Passion Pit: Tiny Desk Concert A keyboardist and singer who started out working solo on his laptop, Passion Pit's Michael Angelakos makes Technicolor electro-pop with monster hooks. But his songs are sturdy, versatile things, as this performance indicates.

Tiny Desk

Passion Pit

Passion Pit: Tiny Desk Concert

  • Download
  • <iframe src="https://www.npr.org/player/embed/163656642/163585004" width="100%" height="290" frameborder="0" scrolling="no" title="NPR embedded audio player">

Passion Pit's Michael Angelakos is a fussy sonic craftsman: A keyboardist and singer who started out working solo on his laptop, he now makes fizzily catchy electro-pop that orbits around monster hooks. He's not, in other words, the first musician you'd associate with a stripped-down performance behind NPR Music's Tiny Desk, where Technicolor production tends to give way to unfiltered voices and bare instrumental essentials. But Angelakos, a gifted songwriter who's been publicly forthcoming and articulate about his battles with bipolar disorder and substance abuse, is no intellectual or musical lightweight.

Angelakos clearly saw an opportunity in bare-bones arrangements of his best-known songs — his 2008 breakthrough single "Sleepyhead" and two hits from this year's Gossamer, "Take a Walk" and "Carried Away" — that he couldn't explore with a full band. With only his own falsetto, an electric piano, and simple guitar lines from Passion Pit's Ian Hultquist, Angelakos gets to direct listeners toward his words, which blossom under scrutiny. "Take a Walk," for example, turns up in a zillion commercials thanks to that monster hook, but it's also a rich, thoughtful sketch of an immigrant family's experiences, expectations, dreams and disappointments. In this performance, the hooks do persist, but words rule the day.

Set List

  • "Take A Walk"
  • "Sleepyhead"
  • "Carried Away"

Credits

Producer: Bob Boilen; Editor: Denise DeBelius; Audio Engineer: Kevin Wait; Videographers: Denise DeBelius, Christopher Parks; photo by Ryan Smith/NPR


[+] read more[-] less

More From Tiny Desk

Yola Carter performs during tiny desk on December, 12, 2019. (Photo by Mhari Shaw/NPR) Mhari Shaw/NPR hide caption

toggle caption Mhari Shaw/NPR

Yola

The singer who once sang for Massive Attack and sampled by Iggy Azalea and The Chemical Brothers, is front-and-center at the Tiny Desk.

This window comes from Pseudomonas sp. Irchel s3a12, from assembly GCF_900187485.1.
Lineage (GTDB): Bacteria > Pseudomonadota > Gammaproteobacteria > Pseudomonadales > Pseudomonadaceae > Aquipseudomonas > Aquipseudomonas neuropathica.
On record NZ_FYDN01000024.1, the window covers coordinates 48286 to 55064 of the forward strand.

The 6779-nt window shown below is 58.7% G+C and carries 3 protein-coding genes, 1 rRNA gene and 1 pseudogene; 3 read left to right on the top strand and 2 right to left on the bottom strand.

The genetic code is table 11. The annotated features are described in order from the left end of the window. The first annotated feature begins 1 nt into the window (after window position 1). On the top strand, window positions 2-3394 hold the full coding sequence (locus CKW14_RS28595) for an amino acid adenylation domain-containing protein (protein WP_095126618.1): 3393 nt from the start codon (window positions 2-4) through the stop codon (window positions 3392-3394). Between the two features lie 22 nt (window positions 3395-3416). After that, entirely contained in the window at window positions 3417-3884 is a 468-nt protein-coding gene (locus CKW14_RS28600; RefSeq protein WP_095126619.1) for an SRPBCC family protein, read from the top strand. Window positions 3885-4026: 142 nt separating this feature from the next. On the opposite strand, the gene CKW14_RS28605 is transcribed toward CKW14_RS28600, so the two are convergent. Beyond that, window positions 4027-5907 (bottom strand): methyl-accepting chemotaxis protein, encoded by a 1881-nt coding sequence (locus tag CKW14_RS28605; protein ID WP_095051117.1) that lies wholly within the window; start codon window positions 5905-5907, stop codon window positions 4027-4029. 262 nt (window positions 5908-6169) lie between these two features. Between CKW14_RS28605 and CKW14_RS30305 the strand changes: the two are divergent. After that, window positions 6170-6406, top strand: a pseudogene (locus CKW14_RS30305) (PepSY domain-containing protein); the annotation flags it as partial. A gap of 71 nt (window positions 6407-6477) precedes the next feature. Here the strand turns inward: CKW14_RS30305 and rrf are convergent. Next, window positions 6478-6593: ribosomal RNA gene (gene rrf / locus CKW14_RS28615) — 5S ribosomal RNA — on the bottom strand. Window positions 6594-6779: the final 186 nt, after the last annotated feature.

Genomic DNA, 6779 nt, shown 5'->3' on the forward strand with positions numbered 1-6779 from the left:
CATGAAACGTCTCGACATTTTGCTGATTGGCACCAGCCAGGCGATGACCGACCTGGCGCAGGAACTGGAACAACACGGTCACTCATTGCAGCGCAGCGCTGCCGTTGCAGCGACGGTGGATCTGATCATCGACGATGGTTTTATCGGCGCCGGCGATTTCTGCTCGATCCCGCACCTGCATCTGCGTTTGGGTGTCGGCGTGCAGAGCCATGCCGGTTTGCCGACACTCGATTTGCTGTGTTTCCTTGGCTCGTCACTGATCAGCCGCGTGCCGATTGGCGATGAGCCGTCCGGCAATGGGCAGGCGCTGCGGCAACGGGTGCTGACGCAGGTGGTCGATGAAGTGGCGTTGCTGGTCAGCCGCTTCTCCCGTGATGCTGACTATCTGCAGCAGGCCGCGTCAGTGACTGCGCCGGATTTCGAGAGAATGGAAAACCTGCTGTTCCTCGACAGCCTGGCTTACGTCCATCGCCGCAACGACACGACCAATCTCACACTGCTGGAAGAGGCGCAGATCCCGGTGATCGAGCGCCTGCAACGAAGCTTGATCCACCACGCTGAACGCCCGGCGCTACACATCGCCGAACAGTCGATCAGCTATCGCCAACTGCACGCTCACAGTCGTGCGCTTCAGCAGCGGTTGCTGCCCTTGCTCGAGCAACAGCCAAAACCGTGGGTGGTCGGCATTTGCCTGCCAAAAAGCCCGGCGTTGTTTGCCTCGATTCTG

Joyce DiDonato performs during a Tiny Desk concert, on Nov. 11, 2019. (Catie Dull/NPR) Catie Dull/NPR hide caption

toggle caption Catie Dull/NPR

Joyce DiDonato

Watch the celebrated opera star deconstruct old Italian love songs with her signature flair, backed by a crack jazz ensemble.

Jordan Rakei performs during Tiny Desk on Nov. 15 2019. (Photo by Mhari Shaw/NPR) Mhari Shaw/NPR hide caption

toggle caption Mhari Shaw/NPR

Jordan Rakei

Despite some unexpected gear problems, the soulful R&B artist and his band locked-in and played a phenomenal set behind the Tiny Desk.

Brownout performs a Tiny Desk Concert on Oct. 18, 2018. Cameron Pollack/NPR/Cameron Pollack/NPR hide caption

toggle caption Cameron Pollack/NPR/Cameron Pollack/NPR

Brownout

The Austin, Texas band brought old-school R&B horns, bongos and deep grooves to the Tiny Desk.

Bridget Kibbey performs during a Tiny Desk concert, on Oct. 24, 2019. (Catie Dull/NPR) Catie Dull/NPR hide caption

toggle caption Catie Dull/NPR

Bridget Kibbey

The irrepressible harpist proves that the instrument can be as tempestuous as a tango, as complex as a Bach fugue and sing as serenely as a church choir.

Jon Batiste performs during Tiny Desk on November, 8 2019. (Photo by Mhari Shaw/NPR) Mhari Shaw/NPR hide caption

toggle caption Mhari Shaw/NPR

Jon Batiste

Jon Batiste's Tiny Desk Concert was published prematurely. The new publication date is March 2020.

Daniel Norgren performs during a Tiny Desk concert, on Sep. 25, 2019. (Catie Dull/NPR) Catie Dull/NPR hide caption

toggle caption Catie Dull/NPR

Daniel Norgren

The Swedish singer sways and writhes as he and his band create a dream state calming enough to slow the day's hectic pace to a crawl. Take a seat on a comfy couch and have a listen.

Spanglish Fly performs at a Tiny Desk Concert on Sept. 9, 2019. (Emily Bogle/NPR) Emily Bogle/NPR hide caption

toggle caption Emily Bogle/NPR

Spanglish Fly

Spanglish Fly is one of the pioneers of the boogaloo revival scene happening on the East Coast. For about sixteen minutes, they turned the NPR Music offices into the hottest Latin dance club in D.C.

Balún plays a Tiny Desk Concert (Claire Harbage/NPR). Claire Harbage/NPR hide caption

toggle caption Claire Harbage/NPR

Balún

It's impossible to not be drawn in by the visual specter of Balún as the band mixes traditional instruments and electronics, set against a rich tapestry of voices.

Moonchild performs during a Tiny Desk concert, on Oct. 17, 2019. (Catie Dull/NPR) Catie Dull/NPR hide caption

toggle caption Catie Dull/NPR

Moonchild

The LA-based trio makes an intricate blend of jazz, R&B and hip-hop. For their Tiny Desk set, they pulled out all the stops: flutes, flugelhorns, saxophones, keyboards, ukuleles and more.

Back To Top